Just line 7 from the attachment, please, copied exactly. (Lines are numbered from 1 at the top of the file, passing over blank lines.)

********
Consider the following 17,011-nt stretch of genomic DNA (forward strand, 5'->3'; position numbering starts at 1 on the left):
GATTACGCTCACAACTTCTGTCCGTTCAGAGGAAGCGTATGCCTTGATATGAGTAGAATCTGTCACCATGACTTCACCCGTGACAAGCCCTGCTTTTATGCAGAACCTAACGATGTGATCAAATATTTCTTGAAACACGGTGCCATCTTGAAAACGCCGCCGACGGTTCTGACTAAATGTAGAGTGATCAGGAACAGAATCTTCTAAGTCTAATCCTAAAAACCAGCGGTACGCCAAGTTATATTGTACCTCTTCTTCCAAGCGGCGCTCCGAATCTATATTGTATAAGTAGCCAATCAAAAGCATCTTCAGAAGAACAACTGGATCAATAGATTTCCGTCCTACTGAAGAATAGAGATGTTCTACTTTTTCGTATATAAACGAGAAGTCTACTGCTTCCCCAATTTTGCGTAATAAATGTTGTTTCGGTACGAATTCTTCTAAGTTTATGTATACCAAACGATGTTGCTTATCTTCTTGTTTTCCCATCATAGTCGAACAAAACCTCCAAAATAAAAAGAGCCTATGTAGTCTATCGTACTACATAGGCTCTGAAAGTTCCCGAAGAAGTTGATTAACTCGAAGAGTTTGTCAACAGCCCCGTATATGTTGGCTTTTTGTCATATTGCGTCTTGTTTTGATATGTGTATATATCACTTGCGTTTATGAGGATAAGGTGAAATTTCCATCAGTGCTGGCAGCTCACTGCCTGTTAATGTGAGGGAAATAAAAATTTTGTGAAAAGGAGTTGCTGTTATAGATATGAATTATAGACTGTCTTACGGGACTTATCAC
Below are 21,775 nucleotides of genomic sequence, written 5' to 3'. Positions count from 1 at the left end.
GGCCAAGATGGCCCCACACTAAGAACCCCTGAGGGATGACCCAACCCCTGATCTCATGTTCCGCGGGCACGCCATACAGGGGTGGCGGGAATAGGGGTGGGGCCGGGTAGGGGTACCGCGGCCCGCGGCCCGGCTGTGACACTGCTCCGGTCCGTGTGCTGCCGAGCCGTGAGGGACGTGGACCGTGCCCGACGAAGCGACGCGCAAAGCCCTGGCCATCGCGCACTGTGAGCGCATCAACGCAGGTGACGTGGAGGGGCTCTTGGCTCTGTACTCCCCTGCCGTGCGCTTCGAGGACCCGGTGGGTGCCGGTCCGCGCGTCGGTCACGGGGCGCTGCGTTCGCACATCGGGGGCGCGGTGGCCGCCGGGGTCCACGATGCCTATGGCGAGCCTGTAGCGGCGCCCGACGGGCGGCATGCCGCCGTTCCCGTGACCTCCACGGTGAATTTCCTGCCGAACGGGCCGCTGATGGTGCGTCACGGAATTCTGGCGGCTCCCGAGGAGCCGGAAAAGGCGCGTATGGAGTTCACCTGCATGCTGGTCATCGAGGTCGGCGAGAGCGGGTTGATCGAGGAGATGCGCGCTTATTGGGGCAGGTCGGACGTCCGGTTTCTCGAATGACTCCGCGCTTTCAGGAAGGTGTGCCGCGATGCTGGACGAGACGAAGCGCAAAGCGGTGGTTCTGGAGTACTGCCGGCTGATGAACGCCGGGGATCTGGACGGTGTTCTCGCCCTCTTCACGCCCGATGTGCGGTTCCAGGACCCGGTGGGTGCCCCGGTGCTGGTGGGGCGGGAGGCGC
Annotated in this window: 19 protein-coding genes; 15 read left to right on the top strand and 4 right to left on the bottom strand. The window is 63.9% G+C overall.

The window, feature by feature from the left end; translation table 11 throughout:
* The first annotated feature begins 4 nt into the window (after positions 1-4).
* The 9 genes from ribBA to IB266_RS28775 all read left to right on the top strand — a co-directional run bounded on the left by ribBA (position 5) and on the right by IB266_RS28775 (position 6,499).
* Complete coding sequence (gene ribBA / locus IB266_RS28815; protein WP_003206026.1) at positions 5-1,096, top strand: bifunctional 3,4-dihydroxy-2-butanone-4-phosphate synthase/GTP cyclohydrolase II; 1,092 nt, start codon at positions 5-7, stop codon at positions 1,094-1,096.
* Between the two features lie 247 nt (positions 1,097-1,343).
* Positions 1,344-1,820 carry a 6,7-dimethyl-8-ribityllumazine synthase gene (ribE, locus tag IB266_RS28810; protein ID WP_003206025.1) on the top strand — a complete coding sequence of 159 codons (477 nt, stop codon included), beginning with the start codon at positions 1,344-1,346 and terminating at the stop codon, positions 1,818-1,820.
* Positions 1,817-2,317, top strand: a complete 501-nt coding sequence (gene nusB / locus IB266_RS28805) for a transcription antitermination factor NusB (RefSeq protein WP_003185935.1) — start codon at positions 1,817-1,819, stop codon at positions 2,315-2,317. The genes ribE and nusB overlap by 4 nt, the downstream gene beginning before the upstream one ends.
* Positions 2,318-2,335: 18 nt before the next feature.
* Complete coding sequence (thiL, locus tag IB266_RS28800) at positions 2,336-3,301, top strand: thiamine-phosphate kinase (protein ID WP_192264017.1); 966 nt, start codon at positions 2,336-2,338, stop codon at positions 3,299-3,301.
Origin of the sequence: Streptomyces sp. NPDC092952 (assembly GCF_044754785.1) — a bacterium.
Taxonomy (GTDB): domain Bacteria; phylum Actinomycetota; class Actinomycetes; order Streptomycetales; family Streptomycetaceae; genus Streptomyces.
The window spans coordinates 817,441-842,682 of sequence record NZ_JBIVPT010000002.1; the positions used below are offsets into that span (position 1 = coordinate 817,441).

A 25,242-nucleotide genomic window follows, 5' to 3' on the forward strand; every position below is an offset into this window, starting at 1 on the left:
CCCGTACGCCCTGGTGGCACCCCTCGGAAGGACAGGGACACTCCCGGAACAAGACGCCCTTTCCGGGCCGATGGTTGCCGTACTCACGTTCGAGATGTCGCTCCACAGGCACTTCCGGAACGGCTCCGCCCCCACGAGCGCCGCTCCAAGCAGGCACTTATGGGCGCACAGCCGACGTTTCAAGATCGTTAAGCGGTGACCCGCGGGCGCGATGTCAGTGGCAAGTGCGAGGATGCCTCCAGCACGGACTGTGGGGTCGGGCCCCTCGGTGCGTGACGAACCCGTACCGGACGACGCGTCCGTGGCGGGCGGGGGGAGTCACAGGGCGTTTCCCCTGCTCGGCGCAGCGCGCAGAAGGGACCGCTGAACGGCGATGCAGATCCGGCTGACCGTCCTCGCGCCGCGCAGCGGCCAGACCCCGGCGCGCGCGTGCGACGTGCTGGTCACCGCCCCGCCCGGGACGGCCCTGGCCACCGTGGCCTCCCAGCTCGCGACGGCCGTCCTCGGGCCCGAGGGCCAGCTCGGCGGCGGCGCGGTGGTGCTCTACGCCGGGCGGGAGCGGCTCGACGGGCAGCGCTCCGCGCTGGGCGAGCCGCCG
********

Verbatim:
* The first annotated feature begins 4 nt into the window (after positions 1-4).